Company provides cooling water pipe to Mexico power plant
Hanson Pressure Pipe is providing concrete pressure pipe for a project initiated by the Federal Commission of Electricity (CFE), headquartered in Mexico City, to construct Mexico's first supercritical-pressure-coal-fired power plant. Able to generate 700 megawatts of electricity, the plant, located at the CFE's Pacifico power station in Lazaro Cardenas, Mexico, will be one of the country's largest power plants...
• Plant located at CFE's Pacifico Power Station will be one of country's largest
DALLAS, TX, June 26, 2008 -- Hanson Pressure Pipe, a leading North American pressure pipe company, is providing concrete pressure pipe for a project initiated by the Federal Commission of Electricity (CFE), headquartered in Mexico City, to construct Mexico's first supercritical-pressure-coal-fired power plant. Able to generate 700 megawatts of electricity, the plant, located at the CFE's Pacifico power station in Lazaro Cardenas, Mexico, will be one of the country's largest power plants.
Techint of Italy and Mitsubishi Heavy Industries, Ltd. (MHI), under contract to CFE, selected Hanson Pressure Pipe for a significant role in the design and manufacturing of the plant's cooling water pipe system, which required more than 200 individual pipe and fitting sections for the estimated $1 billion project. The cooling water pipe system demanded several different sizes of pipe up to 144 inches in diameter -- a size matched by only a few of the largest plant projects in the world.
"To have the opportunity to partake in a project of this size and magnitude, gives Hanson Pressure Pipe the chance to showcase our expertise in this industry and play an important role in bringing electric power to the region," said Clifford Hahne, president of Hanson Pressure Pipe. "Ventures such as this one are inspiring because not only is it the first of its kind in Mexico, but it is the optimum time to set a mark for supercritical-pressure coal-fired power generation."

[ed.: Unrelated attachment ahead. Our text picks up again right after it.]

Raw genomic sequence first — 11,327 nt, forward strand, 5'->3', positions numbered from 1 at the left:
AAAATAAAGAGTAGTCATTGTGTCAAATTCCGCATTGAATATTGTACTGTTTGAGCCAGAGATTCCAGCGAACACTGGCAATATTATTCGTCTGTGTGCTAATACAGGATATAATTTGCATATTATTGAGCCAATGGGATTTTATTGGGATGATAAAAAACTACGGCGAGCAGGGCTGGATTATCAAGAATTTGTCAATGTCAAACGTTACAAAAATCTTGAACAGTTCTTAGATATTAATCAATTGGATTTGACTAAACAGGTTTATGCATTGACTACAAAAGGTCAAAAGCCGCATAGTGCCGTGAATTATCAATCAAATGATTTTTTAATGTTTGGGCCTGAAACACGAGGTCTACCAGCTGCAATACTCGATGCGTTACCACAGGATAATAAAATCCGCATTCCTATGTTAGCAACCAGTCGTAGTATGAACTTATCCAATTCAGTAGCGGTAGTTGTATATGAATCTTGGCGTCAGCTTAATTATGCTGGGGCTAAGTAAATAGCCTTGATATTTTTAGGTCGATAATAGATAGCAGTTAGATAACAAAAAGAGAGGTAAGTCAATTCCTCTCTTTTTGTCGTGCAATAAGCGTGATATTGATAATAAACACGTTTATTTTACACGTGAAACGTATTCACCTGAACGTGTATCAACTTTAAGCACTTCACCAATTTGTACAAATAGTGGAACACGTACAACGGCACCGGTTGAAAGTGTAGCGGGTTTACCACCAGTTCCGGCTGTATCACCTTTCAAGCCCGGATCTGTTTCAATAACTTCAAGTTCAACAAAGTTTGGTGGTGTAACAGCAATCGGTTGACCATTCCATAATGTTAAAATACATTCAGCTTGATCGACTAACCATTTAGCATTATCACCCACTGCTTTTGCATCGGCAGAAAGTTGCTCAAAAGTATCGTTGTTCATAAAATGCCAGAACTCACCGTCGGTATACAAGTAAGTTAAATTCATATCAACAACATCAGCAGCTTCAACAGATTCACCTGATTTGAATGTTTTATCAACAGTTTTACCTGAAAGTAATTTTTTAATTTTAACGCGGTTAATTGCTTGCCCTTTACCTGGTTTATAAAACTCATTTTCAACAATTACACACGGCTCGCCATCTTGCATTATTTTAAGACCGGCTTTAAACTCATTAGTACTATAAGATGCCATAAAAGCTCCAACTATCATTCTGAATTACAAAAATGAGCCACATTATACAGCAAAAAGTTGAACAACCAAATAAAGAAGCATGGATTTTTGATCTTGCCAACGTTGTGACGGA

The plant is located in a highly active seismic area, which means the circulating water pipe provided by Hanson Pressure Pipe must be designed to withstand significant vertical loads and lateral movements, which are imposed on the pipe during a seismic event.
Hanson managed an extensive seismic design analysis performed on the piping system, a procedure not routine to this industry, and a difficult task considering the notably large pipe diameters of 144 inches.
"We came into this project ready for the challenge, knowing that it required the most sophisticated design and engineering in a short time frame," said Richard Manning, president of Hanson Building Products North America. "Our breadth of knowledge in multiple areas, such as how to apply the effect of seismic conditions, allowed us to expand our services and contributions for this project."
In addition to the design and manufacturing elements, Hanson Pressure Pipe also planned and executed the transportation plan for the shipment of the large diameter pipe from Hattiesburg, Miss. to Lazaro Cardenas, Mexico -- approximately 1,200 miles. Hanson formulated a plan that accounted for time sensitive needs, ensuring that material reaches the destination in sequence according to the site's installation schedule with the use of more than 200 truckloads, most of which were loaded with the oversized pipe weighing up to 65,000 pounds.
The creation of Mexico's first supercritical-pressure coal-fired power plant will benefit the economy in Mexico at a time when oil and natural gas prices are at their peak. The environmentally friendly plant uses higher steam temperatures, is more fuel-efficient and reduces consumption of coal and carbon dioxide. Operation for the project is scheduled to begin in 2010.
Grand Prairie, Texas-based Hanson Pressure Pipe, a division of Hanson Building Products North America, is a leader in pressure pipe used in a variety of industrial applications including power plant cooling systems, industrial complexes, plant piping, treated water delivery, subaqueous and elevated pipes, outfalls, cooling water and gravity sewers.